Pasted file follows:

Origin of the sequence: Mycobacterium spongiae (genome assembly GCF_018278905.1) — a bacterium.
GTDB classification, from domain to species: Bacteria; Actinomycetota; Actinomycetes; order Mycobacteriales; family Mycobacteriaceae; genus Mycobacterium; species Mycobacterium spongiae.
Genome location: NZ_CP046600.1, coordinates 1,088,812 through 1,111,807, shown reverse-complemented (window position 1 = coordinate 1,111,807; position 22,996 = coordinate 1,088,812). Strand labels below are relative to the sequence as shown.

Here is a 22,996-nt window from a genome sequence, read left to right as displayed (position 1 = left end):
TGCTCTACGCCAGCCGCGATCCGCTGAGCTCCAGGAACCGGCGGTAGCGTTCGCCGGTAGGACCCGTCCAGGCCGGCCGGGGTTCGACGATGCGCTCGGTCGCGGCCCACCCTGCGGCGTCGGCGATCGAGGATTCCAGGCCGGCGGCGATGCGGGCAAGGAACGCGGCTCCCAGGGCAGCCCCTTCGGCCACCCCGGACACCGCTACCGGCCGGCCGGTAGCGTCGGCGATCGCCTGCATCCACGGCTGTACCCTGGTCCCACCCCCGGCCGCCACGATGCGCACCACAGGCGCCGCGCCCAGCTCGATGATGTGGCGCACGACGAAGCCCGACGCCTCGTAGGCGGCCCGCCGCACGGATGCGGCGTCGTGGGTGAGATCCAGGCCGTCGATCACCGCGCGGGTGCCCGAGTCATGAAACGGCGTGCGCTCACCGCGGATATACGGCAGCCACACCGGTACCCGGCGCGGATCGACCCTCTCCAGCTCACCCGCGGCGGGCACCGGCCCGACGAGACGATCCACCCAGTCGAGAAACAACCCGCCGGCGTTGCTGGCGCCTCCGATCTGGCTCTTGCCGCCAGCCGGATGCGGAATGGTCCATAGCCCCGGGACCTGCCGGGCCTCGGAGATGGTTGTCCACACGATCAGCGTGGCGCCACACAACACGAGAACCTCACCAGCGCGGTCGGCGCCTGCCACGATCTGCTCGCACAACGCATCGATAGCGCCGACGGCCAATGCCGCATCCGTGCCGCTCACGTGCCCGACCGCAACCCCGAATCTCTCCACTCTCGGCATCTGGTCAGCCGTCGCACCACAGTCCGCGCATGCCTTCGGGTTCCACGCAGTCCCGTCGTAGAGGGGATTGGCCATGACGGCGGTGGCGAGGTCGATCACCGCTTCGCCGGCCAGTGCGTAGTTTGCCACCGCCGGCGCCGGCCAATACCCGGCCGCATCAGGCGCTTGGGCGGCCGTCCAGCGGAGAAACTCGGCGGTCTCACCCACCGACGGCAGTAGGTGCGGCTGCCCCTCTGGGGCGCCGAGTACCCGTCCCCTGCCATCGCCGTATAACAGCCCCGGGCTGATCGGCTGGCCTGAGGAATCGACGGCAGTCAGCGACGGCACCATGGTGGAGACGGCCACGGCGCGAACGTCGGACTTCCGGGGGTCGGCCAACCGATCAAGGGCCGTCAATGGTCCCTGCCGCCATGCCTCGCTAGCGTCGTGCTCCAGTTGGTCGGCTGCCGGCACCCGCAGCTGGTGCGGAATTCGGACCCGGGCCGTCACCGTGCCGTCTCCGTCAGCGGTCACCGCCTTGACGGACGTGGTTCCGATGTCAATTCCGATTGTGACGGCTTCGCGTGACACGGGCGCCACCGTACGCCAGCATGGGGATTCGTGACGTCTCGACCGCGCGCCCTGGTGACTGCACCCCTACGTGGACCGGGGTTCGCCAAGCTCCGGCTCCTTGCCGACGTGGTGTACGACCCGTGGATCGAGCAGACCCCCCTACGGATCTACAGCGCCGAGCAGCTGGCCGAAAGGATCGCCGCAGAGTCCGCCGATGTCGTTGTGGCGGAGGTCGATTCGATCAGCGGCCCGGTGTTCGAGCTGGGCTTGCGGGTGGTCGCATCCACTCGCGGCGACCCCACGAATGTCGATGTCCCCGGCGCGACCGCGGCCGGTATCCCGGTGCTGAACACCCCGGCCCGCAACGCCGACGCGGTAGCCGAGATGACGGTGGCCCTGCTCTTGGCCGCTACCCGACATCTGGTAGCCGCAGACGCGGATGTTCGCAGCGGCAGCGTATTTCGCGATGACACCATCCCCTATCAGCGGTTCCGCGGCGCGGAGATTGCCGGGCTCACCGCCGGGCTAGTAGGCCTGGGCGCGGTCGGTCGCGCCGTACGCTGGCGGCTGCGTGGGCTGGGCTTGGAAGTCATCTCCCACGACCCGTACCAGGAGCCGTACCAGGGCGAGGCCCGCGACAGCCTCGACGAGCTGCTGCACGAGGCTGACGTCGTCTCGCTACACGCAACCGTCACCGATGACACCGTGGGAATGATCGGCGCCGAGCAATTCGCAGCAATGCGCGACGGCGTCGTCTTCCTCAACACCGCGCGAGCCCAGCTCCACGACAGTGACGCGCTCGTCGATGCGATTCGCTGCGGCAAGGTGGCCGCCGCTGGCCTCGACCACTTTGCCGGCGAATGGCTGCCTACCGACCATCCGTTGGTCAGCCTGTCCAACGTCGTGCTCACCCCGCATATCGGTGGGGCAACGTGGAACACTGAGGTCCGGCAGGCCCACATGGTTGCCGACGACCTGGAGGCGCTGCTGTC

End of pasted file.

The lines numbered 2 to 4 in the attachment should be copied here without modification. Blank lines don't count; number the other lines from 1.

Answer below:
GTDB classification, from domain to species: Bacteria; Actinomycetota; Actinomycetes; order Mycobacteriales; family Mycobacteriaceae; genus Mycobacterium; species Mycobacterium spongiae.
Genome location: NZ_CP046600.1, coordinates 1,088,812 through 1,111,807, shown reverse-complemented (window position 1 = coordinate 1,111,807; position 22,996 = coordinate 1,088,812). Strand labels below are relative to the sequence as shown.

Here is a 22,996-nt window from a genome sequence, read left to right as displayed (position 1 = left end):